Each dental component designed by a user may have a variety of surfaces that require finishing instructions and corresponding finishing data that are assigned by a user via the interface 200. The selections in the palette 212 in the pop-up window 210 show finishes that are available for the surface by selection of the user. The surfaces for each component are listed in the surface data window 204 which shows each surface in entries 220, 222, 224, 226 and 228 and the selected finishes for each surface if applicable. For example, the surface represented by entry 220 has been assigned a smooth finish. For surfaces for which a finish has not been selected, the surface entry indicates that a finish has not been selected such as for surface entry 226. Alternatively, a default finish may be assigned to each surface initially. The default finish is the finish for that surface if a user does not select a specialized finish. In this example, a box 230 is used to highlight the surface name which is selected on the image 208 in the component window 206. Each surface may include a descriptive designation for convenience in the surface data window 204 and or on the image 208 or elsewhere in the interface 200. The designations may include a specific descriptive title, a numerical or character code, etc.
 As explained above, the pop-up window 210 may have a default setting for the recommended or default finish for each surface in the palette 212. Other finish options may be available within other menus displayed or accessed on the interface 200. Further, the available finishes may be based on the location or the size of the component surface. Additionally, where applicable, the user may have the option of using a slider when selecting a finish type that can be further modulated by selection of specific values within a range of values for the finish. For example, a user may select between surface area roughness (Sa) values of 0.05, 0.1, 0.5, 1, 2, 3, 10, 20 μm, etc. using a slider control. Alternatively, a user may input specific numerical values for the finish.
 FIG. 2B shows a close up of the example pop-up window 210 and the corresponding palette 212 with finishes available for a selected surface in FIG. 2A. The appropriate finishes for a particular surface are stored and selected by the finishing software for display as selections when a particular surface is selected by the user. The selections on palette 212 may be modified by a user to create customized finishes. Such customized finishes may be saved and offered as a selection for similar component surfaces. One example of such a customized selection is a user designated specific numerical value for a finish. Another example could be the combination of various processing steps and/or the order of application of such steps to the surface as designated by a user.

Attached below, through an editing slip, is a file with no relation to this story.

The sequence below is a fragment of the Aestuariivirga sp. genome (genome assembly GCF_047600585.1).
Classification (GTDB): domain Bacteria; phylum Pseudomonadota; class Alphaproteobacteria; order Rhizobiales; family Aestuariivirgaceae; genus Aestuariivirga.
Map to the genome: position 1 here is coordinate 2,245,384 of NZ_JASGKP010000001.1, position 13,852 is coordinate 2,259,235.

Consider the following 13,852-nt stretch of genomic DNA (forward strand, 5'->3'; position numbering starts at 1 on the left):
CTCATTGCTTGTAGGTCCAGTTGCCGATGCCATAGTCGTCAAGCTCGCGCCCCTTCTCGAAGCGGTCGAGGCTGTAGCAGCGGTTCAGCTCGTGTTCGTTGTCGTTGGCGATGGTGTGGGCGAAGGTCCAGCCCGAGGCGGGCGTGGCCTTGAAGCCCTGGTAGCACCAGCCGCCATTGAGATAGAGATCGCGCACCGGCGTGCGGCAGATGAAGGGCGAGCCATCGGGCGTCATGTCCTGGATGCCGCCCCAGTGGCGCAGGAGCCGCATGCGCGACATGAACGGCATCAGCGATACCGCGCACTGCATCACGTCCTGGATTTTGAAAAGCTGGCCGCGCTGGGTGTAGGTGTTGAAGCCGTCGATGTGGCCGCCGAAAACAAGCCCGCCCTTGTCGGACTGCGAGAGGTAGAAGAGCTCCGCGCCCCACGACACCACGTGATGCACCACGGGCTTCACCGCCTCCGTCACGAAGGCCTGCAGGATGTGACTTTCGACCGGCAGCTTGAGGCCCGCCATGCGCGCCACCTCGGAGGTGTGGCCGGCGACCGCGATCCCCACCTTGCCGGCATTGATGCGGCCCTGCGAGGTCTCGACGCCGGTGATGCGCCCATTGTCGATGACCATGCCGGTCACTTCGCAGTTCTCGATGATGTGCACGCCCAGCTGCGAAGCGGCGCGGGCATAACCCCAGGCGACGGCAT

In the example in FIG. 2B, the palette 212 displays four general finishes in selection areas 260, 270, 280 and 290. In this example, the finishes are designated as tool and mold standard finishes which are A finishes in area 260 which are smooth finishes, B finishes in area 270 which are smooth finishes, C finishes in area 280 which are roughened finishes, and D finishes in area 290 which are another class of roughened finishes. Of course any variety or number of finishes may be displayed that are appropriate for the selected surface. As may be seen in FIG. 2B, each selection area 260, 270, 280, and 290 includes graphics showing the appearance of the finish option as well as text describing each finish. Each selection area may also have multiple selections corresponding to different degrees of the finish which may be specifically selected. For example, the finish area 260 representing A finishes (smooth) has an A1 selection 262, an A2 selection 264 and an A3 selection 266. In this example, A1-A3 represent different diamond buff finishes, B1-B3 represent different paper grit finishes, C1-C3 represent different stone finishes, and D1-D3 represent different dry blasted finishes.
 After the user selects the surface on the dental component image 208 and the finish for the surface, the CAD workstation 102 stores the selections for final finishing data of the dental component in the component file. The selected surface finish data is used by the CAM workstation 108 to be applied to the surface via the tooling system 110 in the manufacturing process.
 Similar to the numerical data being stored during the design phase so that it can be reproduced in the subsequent CAM operations, the corresponding surface finishes are logged and then recreated in the computer controlled manufacturing process performed by the system 100 in FIG. 1. Algorithms run by the CAM workstation 108 control the associated operating variables (i.e., tooling, machine speeds, machine feed rates, etc.) for the tooling system 110 to apply the various surface finishes selected by the user of the CAD workstation 102. Although the above examples relate to surface finishes resulting from mechanical operations (i.e., machining, blasting, etc.), chemical and/or other potentially subtractive or additive processes could also be programmed and loaded for the CAM workstation 108 (i.e., physical vapor deposition (PVD), acid etching, anodizing, deposition, etc.) to further provide additional manufacturing steps for application to the surfaces of the dental component.